But that felt like a long stretch of screwing up.
As a way of signaling that he was aware of his issues and was ready to repent, he arranged for his own trial by fire in March 2015 with The Comedy Central Roast of Justin Bieber, during which he took his lumps like a champ.
Life didn't immediately turn drama-free overnight, but Bieber did retreat to the studio to focus on his craft, releasing the hit singles "What Do You Mean?" "Sorry" and "Love Yourself" ahead of dropping Purpose in mid-November 2015. He broke down in tears on stage at the 2015 MTV Video Music Awards, in what would have been a more memorable display if that night hadn't coincided with the coronation of Taylor Swift's squad, Kanye West saying he was planning to run for president and Nicki Minaj asking Miley Cyrus, "What's good?"
Bieber re-commanded the headlines in October 2015, when paparazzi snapped him buck-naked while on vacation in Bora Bora. (Not particularly put off, he took a naked swim in Hawaii last August, too.)
Musically, Bieber had more than redeemed himself—though music was never his issue. He performed at the Grammys in 2016 and won one for the first time, for Best Dance Recording for "Where Are Ü Now."
And since March 2016, minus some time off in December and January, he's been on tour.
In addition to hearing screaming just about anywhere he goes, let alone when he's onstage, the "Let Me Love You" singer's use of social media to maintain a tight bond with the Beliebers became its own 24/7 side gig—one that has been rewarding, in the form of his fans' corresponding loyalty, and constrictive, in that a lot of his fans also approach him with a sense of ownership.
Bieber once estimated that he'd probably posed for hundreds of thousands of selfies over the course of his career—a number that presumably contributed to him informing people via Instagram in May 2016 that he was "done taking pictures."
"It has gotten to the point that people won't even say hi to me or recognize me as a human. I feel like a zoo animal, and I wanna be able to to keep my sanity," he wrote. "I realize people will be disappointed, but I don't owe anybody a picture. And people who say, 'But I bought ur album,' know that you got my album and you got what you paid for… AN ALBUM! It doesn't say in fine print whenever you see me you also get a photo."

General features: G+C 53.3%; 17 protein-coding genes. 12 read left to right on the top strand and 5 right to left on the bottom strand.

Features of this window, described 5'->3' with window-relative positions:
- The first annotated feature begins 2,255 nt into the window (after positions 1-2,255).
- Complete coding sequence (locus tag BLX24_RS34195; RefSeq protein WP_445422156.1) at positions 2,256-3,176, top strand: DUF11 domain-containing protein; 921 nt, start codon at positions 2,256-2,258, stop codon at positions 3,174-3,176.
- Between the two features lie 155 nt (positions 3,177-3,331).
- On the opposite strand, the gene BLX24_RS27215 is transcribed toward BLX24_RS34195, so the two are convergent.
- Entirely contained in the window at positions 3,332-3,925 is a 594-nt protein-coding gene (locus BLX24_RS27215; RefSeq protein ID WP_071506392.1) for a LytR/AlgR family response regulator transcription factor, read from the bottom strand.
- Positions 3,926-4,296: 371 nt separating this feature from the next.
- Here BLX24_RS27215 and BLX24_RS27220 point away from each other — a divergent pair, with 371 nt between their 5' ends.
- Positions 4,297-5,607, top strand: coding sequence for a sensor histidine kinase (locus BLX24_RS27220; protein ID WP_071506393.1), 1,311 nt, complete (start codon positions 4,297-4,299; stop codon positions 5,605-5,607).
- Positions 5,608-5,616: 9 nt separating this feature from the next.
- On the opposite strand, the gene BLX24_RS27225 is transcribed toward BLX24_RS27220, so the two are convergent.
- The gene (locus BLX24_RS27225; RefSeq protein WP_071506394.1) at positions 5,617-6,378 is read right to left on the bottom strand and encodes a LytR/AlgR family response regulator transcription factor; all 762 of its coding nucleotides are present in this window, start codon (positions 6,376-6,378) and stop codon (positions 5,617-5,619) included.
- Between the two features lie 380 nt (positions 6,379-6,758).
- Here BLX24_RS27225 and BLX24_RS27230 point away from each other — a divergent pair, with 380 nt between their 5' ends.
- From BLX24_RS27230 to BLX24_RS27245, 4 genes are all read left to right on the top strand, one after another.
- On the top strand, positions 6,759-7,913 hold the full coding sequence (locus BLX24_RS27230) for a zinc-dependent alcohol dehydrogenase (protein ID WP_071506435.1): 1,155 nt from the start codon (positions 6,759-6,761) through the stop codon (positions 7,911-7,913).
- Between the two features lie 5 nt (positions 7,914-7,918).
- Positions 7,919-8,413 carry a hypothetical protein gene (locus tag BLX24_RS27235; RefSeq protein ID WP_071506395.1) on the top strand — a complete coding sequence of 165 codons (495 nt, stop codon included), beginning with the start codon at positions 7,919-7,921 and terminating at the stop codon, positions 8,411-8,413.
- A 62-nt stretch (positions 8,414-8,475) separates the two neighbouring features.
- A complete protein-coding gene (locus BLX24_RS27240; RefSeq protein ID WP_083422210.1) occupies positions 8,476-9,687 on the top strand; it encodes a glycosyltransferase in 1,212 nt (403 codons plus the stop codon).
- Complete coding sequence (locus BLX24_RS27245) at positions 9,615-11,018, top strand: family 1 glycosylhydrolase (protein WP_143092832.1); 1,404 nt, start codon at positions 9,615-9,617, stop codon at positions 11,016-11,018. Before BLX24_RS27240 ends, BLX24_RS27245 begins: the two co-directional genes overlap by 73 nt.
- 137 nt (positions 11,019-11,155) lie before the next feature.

Words that now, especially when considering his still-tender age, almost bring us to tears. Sure, Bieber theoretically has some obligation to his fans to interact in some form, considering he like most pop super-stars is nothing without them; but all this time he's still just been a kid, with not too many years, if any, separating him from the most avid Beliebers.
Something else the Beliebers made sure to stay on top of over the last few years was the state of his relationship, or lack thereof, with Selena Gomez. For awhile after their initial breakup in 2012, they continued to hang out off and on—a relatable spate of behavior that certainly took its toll on her, and seemingly did the same to him (though he has dated a lot in the meantime).
And plenty of folks, presumably some Jelena shippers among the bunch, took it so far as to criticize his relationship with Sofia Richie when he dated her last summer.
Their decidedly unsupportive comments prompted Bieber to delete his Instagram account and stay off the platform for months. He spent the fall of 2016 primarily in Europe on tour, where attempts at talking to his audience about his feelings were met with boos at a couple of shows in England, causing him to briefly leave the stage.
"I appreciate the support, I appreciate the kind things...but the screaming during these breaks has got to stop, please and thank you," Bieber tried to engage in Manchester. When they started booing, he added, "I don't think that's necessary. I want to be able to say something, when you guys are screaming it's hard to..."
They didn't really let him finish. But he tried again, after singing "Purpose."